Cordova Chronicles: Mountain House tales

The peak of Mt. McKinley, to the upper left, looked strangely different from our perch near the Sheldon Mount House. From left, Dick Shellhorn, John Davis and Jay Beaudin. Photo by Dick Shellhorn/for The Cordova Times

On Friday, April 2, 2021, five people were stranded on the Ruth Glacier in Denali National Park when poor weather closed in and prevented them from flying out.

The group had arrived in a Cessna 180 and two Piper PA-18s on the glacier, which is one of the largest in the park and sits on the southeast side of Denali.

The group requested a rescue on Saturday morning, due to limited survival resources. Two guides from the nearby Sheldon Chalet, a recently built two-story luxury lodge in the amphitheater of the glacier, skied 3.5 miles with extra equipment to lead them to the Sheldon Mountain House, which was built in 1966. It is very close to the fancy lodge, and comparable to a public-use cabin.

They stayed there until Monday when the weather cleared and they were air-taxied to their planes to fly out.

Dramatic changes in weather are not uncommon on Denali, and in May of 1996, a small group of Cordova backcountry skiers experienced them firsthand.

Jay Beaudin, John Davis, Larry Ermold and I flew from Talkeetna in one of Doug Geeting Air Service’s Cessna 180s for a four-day stay at the famous Sheldon Mountain House.

Reservations for the popular shelter had been made a year before, and we picked up the keys from Roberta Sheldon in a modest home on one of the Talkeetna’s little side streets.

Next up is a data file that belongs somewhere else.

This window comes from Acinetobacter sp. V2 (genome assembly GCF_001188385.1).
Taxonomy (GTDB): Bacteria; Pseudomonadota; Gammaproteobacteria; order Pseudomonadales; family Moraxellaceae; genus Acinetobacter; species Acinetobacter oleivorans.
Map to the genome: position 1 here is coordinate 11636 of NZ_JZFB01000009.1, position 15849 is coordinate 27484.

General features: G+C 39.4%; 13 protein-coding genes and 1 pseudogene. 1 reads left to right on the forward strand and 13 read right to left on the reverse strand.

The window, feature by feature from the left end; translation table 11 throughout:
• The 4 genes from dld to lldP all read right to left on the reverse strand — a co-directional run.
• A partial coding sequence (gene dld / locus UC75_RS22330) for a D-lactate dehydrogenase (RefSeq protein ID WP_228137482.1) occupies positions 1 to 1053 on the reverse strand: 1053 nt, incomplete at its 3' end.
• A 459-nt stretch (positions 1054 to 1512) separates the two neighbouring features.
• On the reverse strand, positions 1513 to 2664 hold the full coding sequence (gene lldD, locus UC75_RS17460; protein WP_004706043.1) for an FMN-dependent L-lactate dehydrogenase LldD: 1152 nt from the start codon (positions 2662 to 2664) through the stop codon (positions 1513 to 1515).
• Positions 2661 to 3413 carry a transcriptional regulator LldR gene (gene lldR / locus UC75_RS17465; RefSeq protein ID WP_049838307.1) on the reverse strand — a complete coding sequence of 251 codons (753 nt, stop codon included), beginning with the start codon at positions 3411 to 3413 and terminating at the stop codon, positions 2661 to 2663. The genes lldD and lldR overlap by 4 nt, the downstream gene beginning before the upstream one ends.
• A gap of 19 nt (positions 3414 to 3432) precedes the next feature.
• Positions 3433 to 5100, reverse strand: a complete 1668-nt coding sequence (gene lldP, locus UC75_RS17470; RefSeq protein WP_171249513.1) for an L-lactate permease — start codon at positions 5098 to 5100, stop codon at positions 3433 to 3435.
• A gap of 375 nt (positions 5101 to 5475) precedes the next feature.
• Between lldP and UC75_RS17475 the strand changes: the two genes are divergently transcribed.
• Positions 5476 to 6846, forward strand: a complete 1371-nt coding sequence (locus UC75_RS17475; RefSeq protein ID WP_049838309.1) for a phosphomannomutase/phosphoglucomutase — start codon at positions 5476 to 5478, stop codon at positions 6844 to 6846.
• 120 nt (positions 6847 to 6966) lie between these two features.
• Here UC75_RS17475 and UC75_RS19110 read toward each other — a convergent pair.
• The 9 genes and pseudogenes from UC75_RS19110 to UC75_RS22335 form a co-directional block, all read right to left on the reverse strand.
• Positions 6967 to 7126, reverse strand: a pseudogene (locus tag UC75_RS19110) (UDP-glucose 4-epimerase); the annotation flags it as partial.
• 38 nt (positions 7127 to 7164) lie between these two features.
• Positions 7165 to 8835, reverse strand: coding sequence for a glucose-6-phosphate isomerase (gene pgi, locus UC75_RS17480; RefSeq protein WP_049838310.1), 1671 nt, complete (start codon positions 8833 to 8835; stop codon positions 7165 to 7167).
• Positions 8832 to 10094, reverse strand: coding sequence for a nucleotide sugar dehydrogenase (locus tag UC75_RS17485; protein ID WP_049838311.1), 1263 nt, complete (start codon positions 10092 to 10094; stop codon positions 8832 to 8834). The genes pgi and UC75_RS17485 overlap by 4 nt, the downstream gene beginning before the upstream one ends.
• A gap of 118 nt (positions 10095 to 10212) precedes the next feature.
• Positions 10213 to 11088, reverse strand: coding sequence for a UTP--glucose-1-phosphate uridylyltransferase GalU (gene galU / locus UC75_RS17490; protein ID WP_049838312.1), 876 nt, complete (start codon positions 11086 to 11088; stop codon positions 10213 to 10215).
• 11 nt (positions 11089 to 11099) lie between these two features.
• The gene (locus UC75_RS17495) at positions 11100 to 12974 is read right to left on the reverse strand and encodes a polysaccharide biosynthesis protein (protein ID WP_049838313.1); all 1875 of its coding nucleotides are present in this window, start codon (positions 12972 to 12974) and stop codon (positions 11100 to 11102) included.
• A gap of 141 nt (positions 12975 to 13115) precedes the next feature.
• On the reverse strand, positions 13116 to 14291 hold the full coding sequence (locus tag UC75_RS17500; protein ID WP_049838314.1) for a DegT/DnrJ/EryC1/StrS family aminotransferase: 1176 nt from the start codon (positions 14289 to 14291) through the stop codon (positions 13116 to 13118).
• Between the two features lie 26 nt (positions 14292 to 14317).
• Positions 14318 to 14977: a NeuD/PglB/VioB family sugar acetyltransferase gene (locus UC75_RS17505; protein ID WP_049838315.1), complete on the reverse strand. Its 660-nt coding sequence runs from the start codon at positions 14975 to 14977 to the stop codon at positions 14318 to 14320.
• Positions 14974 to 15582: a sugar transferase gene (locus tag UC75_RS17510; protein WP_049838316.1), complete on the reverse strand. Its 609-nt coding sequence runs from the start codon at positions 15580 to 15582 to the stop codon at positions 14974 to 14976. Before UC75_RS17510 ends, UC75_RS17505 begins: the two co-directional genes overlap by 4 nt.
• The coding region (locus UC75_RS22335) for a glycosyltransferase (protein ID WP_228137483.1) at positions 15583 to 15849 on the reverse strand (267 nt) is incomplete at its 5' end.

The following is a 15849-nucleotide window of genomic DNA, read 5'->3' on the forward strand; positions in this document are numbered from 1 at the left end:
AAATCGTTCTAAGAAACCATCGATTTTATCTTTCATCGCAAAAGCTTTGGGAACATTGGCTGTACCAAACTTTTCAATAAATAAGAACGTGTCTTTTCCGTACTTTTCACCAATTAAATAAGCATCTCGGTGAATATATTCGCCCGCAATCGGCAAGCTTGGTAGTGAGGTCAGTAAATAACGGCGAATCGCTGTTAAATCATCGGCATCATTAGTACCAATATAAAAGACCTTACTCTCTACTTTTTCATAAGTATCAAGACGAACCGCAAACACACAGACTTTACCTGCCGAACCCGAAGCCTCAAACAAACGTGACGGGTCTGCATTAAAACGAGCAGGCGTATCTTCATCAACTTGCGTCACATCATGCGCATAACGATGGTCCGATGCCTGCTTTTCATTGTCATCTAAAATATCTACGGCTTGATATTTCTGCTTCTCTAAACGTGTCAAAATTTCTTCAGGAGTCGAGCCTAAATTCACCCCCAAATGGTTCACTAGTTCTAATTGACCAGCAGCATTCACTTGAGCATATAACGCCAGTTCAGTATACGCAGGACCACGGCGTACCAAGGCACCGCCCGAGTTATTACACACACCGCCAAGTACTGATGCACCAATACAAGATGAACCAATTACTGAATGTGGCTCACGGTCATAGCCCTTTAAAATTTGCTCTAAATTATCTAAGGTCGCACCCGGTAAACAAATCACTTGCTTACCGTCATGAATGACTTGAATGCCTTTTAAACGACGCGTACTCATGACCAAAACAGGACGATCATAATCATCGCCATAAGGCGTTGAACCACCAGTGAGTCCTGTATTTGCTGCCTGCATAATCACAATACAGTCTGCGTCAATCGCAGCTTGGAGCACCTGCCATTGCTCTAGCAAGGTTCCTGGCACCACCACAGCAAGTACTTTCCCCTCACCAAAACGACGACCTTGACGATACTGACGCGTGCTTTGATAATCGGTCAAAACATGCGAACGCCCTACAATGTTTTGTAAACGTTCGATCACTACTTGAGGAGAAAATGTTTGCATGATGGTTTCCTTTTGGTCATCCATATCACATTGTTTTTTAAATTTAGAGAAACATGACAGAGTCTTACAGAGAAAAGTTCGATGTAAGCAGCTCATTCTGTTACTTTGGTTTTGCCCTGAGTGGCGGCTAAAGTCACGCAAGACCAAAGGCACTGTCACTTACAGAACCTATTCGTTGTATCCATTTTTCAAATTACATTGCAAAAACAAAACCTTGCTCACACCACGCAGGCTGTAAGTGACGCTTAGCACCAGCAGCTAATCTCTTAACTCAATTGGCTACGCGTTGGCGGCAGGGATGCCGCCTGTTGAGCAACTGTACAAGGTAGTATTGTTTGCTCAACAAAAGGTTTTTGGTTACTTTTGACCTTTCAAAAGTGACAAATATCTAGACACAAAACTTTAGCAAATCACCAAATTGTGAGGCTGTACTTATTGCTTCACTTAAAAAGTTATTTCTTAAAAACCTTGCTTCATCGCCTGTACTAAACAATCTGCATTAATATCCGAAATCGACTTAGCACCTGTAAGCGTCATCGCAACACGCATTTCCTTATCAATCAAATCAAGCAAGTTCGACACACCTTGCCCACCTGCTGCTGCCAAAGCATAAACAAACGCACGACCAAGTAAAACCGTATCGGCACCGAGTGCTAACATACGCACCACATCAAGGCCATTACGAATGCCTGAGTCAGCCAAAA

Her husband Don Sheldon, who passed away in 1975, was one of Alaska’s most famous pilots. In the ‘50s and ‘60s, he pioneered high altitude glacier landings on Mt. McKinley, and hauled in the material to build the original hut, planeload by planeload.

Planning for all possible conditions, including a chance of being weathered in, we flew in with all kinds of gear and extra food, including climbing equipment in anticipation of crossing crevice terrain. It would take two flights to get us and our gear to the hut.

Waiting at Talkeetna’s small airport was quite a show. Climbing season on McKinley was in full swing, and several air services were ferrying clientele to and from the mountain.

Each morning revealed fresh snow and gradually dissipating clouds, casting a pale hue over the Sheldon Mountain House overlooking the Ruth Amphitheater. Photo by Dick Shellhorn/for The Cordova Times

In fact, a pair of German climbers offloaded from the plane we were about to take. They had been on the Kahiltna Glacier for almost two weeks, and not once seen the top of the mountain.

Unbelievably, when we flew up the Ruth Gorge past the famous Moose’s Tooth and into the Ruth Amphitheater, not a cloud was in sight. We landed on the glacier directly below the Mountain House and worked up a sweat ferrying supplies on plastic sleds up to the hut, which sits on a sharp rock outcropping with an absolutely stunning view.